•  The Tour de France is moving into its second week, with rights-holding broadcasters now being offered live coverage of every second of every stage. The superb Inner Ring blog examines the French TV landscape to explain why.

•  The debate over how elite sport is funded in the UK rumbled on and I thought this, an open letter from former badminton player Gail Emms to new UK Sport chair Katherine Grainger, was a particularly noteworthy recent contribution.

•  Canada celebrated its 150th anniversary a week or so ago and to mark the occasion Sportsnet’s Stephen Brunt produced this fascinating long read on the country’s continuing obsession with hockey.

•  A typically thoughtful piece here from SportsPro deputy editor Adam Nelson, published in the wake of the release of the magazine’s 50 Most Marketable Athletes list, on the crossovers between sport and popular culture.

•  And finally here’s that authoritative piece on the challenge of making Australian horse racing relevant to a younger generation you’ve been waiting for, by the Sydney Morning Herald’s Chris Roots.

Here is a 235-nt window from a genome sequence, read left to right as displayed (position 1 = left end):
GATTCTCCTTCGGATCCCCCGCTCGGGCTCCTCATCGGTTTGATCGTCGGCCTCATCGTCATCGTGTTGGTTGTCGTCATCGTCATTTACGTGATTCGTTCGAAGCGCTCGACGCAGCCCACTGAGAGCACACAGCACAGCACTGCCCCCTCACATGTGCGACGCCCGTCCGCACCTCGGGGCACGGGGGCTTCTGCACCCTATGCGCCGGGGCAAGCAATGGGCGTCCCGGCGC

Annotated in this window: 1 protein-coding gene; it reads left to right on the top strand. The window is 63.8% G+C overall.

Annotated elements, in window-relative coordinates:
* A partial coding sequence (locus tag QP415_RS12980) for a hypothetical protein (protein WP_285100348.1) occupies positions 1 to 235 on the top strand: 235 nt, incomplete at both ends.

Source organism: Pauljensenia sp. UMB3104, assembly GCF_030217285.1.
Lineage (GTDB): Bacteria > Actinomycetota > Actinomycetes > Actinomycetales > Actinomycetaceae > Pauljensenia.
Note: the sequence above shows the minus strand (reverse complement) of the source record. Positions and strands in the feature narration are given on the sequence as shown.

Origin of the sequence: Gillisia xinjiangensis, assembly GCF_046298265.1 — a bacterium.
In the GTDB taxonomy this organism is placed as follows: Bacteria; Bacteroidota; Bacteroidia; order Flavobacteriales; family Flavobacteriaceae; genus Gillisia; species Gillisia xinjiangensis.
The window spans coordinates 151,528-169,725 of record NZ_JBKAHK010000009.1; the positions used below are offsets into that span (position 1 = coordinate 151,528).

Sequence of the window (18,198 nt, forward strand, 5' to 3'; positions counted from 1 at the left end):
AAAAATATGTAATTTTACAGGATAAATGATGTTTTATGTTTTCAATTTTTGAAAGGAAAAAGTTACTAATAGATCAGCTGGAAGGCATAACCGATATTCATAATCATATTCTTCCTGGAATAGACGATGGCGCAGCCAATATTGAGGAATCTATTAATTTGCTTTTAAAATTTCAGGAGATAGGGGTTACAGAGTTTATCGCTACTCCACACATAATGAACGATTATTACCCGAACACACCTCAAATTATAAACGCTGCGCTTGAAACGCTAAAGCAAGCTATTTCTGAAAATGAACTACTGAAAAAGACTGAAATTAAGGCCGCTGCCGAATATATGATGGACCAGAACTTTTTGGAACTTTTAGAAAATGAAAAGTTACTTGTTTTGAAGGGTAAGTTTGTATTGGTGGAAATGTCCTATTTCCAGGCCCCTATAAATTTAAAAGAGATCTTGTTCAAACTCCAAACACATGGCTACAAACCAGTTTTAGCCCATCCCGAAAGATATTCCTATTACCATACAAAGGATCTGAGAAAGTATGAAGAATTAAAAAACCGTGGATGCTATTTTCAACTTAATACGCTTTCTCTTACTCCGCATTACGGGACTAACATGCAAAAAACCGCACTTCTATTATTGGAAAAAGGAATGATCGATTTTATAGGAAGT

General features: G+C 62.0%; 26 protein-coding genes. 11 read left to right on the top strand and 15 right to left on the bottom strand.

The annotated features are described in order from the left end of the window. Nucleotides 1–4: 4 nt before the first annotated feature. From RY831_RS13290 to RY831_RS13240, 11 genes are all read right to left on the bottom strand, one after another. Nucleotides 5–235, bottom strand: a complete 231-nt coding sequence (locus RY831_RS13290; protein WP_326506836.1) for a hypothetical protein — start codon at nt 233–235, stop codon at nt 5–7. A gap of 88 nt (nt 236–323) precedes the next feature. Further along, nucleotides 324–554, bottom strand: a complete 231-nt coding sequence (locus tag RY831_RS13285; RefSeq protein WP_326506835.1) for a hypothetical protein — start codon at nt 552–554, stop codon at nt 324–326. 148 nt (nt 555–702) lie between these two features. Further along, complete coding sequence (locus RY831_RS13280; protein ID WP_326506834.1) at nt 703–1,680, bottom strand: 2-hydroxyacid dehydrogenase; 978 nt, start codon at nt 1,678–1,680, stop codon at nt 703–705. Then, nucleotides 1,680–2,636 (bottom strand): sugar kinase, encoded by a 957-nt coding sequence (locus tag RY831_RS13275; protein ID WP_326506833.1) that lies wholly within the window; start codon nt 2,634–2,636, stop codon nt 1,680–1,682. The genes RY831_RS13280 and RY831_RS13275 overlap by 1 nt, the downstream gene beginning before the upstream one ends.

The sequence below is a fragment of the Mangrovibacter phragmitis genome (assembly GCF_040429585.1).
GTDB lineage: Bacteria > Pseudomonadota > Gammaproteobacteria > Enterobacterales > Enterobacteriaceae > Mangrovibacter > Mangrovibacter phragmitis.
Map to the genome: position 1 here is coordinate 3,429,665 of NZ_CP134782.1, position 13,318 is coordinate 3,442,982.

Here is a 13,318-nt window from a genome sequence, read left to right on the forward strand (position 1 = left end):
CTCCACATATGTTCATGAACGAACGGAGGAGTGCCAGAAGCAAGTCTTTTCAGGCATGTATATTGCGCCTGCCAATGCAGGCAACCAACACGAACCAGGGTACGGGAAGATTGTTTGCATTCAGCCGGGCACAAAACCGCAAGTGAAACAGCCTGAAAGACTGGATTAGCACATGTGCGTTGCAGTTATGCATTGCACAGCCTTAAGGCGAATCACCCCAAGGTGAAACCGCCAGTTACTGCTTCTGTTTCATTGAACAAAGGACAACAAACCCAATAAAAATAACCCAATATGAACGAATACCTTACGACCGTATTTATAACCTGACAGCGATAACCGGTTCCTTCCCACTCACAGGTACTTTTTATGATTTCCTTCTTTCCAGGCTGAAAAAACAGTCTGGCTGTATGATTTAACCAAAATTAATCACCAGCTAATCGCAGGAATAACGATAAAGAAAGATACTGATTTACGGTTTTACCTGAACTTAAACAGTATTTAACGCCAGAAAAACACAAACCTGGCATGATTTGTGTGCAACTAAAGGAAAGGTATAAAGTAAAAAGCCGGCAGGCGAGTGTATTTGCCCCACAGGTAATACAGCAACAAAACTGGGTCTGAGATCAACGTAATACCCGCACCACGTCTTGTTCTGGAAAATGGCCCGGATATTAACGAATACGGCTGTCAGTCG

Those are the sports business pieces you ought to be reading this week. Thanks for reading, as ever. And as ever, you can reach me via email – davidcushnan@gmail.com – or on Twitter: @DavidCushnan

Advertisements

This week’s sports industry reading list

Now that Tom Brady/Lady Gaga have sorted out the Super Bowl, the way’s clear for the main event of the week: this sports industry reading list. Regular visitors to this part of the internet will know that below is my pick of the best and most interesting/useful/mission critical writing about the global business of sport, carefully collated over the past few days. As usual you’ll find a combination of interviews, analysis, opinion pieces, longer-form features and profiles. Intro completed, let’s get going. To business: